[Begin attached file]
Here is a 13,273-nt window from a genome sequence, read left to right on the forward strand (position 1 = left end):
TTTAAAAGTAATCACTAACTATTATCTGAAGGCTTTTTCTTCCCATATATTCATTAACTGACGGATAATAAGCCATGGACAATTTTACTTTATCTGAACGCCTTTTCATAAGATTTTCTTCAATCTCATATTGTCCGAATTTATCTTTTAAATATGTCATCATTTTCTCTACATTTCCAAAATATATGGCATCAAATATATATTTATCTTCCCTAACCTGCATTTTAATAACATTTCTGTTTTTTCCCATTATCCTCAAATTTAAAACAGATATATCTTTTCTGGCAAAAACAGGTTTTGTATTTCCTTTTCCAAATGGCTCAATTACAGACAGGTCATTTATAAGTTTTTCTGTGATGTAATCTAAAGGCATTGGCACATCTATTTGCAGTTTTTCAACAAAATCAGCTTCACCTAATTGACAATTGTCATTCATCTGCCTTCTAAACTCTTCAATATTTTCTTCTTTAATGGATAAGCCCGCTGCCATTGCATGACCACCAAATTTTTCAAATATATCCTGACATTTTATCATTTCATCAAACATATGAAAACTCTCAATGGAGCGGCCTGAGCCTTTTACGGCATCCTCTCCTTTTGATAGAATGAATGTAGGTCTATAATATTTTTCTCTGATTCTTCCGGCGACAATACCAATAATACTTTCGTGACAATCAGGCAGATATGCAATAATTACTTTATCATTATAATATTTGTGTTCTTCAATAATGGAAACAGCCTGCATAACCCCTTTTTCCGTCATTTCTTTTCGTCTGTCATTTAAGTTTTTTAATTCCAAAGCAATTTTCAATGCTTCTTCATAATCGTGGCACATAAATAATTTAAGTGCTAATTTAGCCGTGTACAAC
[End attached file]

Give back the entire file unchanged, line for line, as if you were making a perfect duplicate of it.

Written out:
Here is a 13,273-nt window from a genome sequence, read left to right on the forward strand (position 1 = left end):
TTTAAAAGTAATCACTAACTATTATCTGAAGGCTTTTTCTTCCCATATATTCATTAACTGACGGATAATAAGCCATGGACAATTTTACTTTATCTGAACGCCTTTTCATAAGATTTTCTTCAATCTCATATTGTCCGAATTTATCTTTTAAATATGTCATCATTTTCTCTACATTTCCAAAATATATGGCATCAAATATATATTTATCTTCCCTAACCTGCATTTTAATAACATTTCTGTTTTTTCCCATTATCCTCAAATTTAAAACAGATATATCTTTTCTGGCAAAAACAGGTTTTGTATTTCCTTTTCCAAATGGCTCAATTACAGACAGGTCATTTATAAGTTTTTCTGTGATGTAATCTAAAGGCATTGGCACATCTATTTGCAGTTTTTCAACAAAATCAGCTTCACCTAATTGACAATTGTCATTCATCTGCCTTCTAAACTCTTCAATATTTTCTTCTTTAATGGATAAGCCCGCTGCCATTGCATGACCACCAAATTTTTCAAATATATCCTGACATTTTATCATTTCATCAAACATATGAAAACTCTCAATGGAGCGGCCTGAGCCTTTTACGGCATCCTCTCCTTTTGATAGAATGAATGTAGGTCTATAATATTTTTCTCTGATTCTTCCGGCGACAATACCAATAATACTTTCGTGACAATCAGGCAGATATGCAATAATTACTTTATCATTATAATATTTGTGTTCTTCAATAATGGAAACAGCCTGCATAACCCCTTTTTCCGTCATTTCTTTTCGTCTGTCATTTAAGTTTTTTAATTCCAAAGCAATTTTCAATGCTTCTTCATAATCGTGGCACATAAATAATTTAAGTGCTAATTTAGCCGTGTACAAC